According to the Uniform Code of Military Justice (Article 134), it is when (1) a soldier has had sexual intercourse without someone, (2) the soldier or sexual partner was married at the time with someone else, (3) the soldier degraded the conduct of good order and discipline.
Note: Service members are subject to the Uniform Code of Military Justice (UCMJ), which is a federal law put in force by Congress.
If you just want to know how the military defines adultery, you can stop here. But if you want to know how to prove adultery in the military, you must continue to read. In this article, we will provide information on the military adultery investigation process and the steps to report infidelity in the military. So, make sure you read this until the end.
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Military Adultery 101 [Updated]
The Uniform Code of Military Justice (UCMJ) criminalizes adultery because
- Minimize the potential distraction and drama that ensues when affairs occur, which, in turn, may cause the performance of those involved and their coworkers to flunk.
- Augment the moral stature of leaders among other personnel in the Armed Forces.
Military Adultery Rules
- Adultery is now formally charged as Extramarital Sexual Conduct.
- So the offense is now gender-neutral and not restricted to certain types of sexual intercourse.
- Sexual intercourse, oral-genital, genital-genital, oral-anal, and anal-genital acts are all considered regardless of the sexual orientation of the two “actors” involved. It counts even if you are not married, but the other person is.
- Adultery is now only charged if it harms the good order and discipline of the military or brings discredit to the Armed Forces.
- Sexual conduct itself is no longer enough to be punishable.
Note: Here, “discredit” refers to injuring the Armed Forces’ reputation, bringing the service to disrepute or subjected to public ridicule, and/or lowering the services’ public esteem.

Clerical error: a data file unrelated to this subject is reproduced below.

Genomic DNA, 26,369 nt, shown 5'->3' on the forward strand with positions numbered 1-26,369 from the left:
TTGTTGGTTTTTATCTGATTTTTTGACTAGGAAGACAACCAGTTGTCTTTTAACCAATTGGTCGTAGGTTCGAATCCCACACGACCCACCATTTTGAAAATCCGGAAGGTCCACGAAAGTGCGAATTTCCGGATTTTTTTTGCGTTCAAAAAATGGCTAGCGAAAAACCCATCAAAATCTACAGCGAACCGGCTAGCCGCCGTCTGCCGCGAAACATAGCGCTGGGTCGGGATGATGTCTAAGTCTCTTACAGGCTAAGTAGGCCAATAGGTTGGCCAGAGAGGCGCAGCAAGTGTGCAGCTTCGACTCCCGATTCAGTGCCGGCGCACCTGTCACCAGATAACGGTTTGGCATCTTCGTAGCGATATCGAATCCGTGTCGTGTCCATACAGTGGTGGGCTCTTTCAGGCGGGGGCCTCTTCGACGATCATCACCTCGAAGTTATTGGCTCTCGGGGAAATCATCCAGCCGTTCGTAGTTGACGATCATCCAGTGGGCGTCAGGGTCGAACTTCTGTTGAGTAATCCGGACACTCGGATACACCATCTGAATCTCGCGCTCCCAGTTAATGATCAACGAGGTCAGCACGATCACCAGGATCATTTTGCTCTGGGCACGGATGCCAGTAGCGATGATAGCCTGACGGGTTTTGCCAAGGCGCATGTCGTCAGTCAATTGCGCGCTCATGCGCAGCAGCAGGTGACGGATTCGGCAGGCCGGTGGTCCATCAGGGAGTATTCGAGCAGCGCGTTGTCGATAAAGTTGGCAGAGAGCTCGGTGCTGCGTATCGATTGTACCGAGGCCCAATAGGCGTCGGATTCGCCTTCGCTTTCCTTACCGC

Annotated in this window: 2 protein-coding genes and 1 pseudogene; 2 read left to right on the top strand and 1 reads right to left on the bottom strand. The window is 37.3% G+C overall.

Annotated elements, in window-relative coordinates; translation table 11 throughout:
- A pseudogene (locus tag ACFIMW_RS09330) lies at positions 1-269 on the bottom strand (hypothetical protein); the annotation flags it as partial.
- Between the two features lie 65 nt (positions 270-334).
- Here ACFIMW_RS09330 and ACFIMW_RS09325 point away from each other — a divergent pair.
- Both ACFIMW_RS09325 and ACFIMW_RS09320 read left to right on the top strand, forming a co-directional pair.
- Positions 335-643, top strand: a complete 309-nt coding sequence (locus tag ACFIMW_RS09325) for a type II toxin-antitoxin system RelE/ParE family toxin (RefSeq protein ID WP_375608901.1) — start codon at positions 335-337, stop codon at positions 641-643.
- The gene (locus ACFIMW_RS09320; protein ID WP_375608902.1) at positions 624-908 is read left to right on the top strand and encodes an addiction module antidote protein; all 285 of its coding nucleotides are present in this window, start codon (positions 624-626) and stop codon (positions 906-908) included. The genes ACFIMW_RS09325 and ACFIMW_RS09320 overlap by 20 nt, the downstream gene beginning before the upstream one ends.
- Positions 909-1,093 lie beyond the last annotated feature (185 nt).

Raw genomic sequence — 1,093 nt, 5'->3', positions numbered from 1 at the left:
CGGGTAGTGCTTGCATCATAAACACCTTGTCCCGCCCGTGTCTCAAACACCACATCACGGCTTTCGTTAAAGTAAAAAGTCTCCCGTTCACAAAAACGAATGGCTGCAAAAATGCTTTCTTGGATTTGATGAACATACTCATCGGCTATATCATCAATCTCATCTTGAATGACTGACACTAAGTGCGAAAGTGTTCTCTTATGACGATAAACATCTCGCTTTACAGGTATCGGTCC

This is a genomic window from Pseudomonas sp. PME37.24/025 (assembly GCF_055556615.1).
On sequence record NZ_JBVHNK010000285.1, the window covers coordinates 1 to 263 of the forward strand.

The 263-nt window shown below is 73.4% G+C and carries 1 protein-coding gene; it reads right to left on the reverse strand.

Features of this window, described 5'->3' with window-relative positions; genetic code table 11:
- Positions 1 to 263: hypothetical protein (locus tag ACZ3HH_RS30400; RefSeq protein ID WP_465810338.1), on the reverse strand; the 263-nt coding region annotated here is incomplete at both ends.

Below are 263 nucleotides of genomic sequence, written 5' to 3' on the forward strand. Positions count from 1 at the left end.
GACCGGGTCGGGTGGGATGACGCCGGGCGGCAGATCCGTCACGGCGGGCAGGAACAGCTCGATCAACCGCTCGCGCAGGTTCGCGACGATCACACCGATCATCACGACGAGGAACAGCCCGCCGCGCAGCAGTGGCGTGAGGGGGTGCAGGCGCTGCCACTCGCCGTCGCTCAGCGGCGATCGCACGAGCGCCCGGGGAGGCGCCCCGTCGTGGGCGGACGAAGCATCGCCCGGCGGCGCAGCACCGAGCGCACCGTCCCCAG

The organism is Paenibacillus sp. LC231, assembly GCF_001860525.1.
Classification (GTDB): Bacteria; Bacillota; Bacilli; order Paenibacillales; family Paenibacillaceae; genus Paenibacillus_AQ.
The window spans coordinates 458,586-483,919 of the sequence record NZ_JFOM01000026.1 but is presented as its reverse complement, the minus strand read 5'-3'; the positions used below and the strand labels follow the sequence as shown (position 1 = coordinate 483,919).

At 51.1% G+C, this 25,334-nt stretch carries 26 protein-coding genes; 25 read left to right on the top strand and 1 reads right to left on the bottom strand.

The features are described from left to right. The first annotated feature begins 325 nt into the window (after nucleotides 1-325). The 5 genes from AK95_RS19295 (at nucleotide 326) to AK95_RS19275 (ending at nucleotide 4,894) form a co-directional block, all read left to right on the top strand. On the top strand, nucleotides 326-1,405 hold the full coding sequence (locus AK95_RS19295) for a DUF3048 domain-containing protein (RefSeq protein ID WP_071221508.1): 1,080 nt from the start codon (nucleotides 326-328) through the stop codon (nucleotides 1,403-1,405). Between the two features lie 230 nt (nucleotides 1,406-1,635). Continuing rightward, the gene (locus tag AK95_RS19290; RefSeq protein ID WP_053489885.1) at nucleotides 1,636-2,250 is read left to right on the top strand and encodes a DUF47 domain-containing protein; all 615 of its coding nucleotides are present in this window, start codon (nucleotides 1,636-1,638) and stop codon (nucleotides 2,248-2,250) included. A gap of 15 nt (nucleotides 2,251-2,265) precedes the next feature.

- Adultery can be “defended” if it happened while a marriage was pending legal separation or being legally dissolved.
- This includes any divorce proceeding, like filing a petition for divorce.
- But this defense has to apply to BOTH “actors” in sexual conduct.
Military Adultery Punishments
The maximum punishment for adultery is a dishonorable discharge. The discharged personnel cannot receive pay and allowances. Plus, he or she will be in confinement for up to a year.
However, most cases are not given the maximum punishment. Instead, they may be given an Administrative Disciplinary Action, an Administrative Separation, or a Court-Martial. The last scenario can mean brig time, rank reduction, pay forfeitures, and/or a punitive discharge.
Military Adultery Reporting Process
There are two options to report adultery in the military. The first is to ring up the accused’s commander to report. You can reach out to the Family Readiness Officer for the commander’s contact information.
However, because this can bring dishonor to the military unit, there is a high chance it won’t be persecuted and simply “swept under the rug” with an oral reprimand or a letter of reprimand from the commander to the accused.
Hence, if you intend to bring the accused out to the court, do not opt for this way of reporting. Instead, consider the following means.
File a petition for divorce. This is a public record document, so when you follow through with all of the processing, you will be able to officially “call out” your spouse having an affair while he or she is supposed to be serving the country. Also, check this guide to know more about military spouse divorce alimony!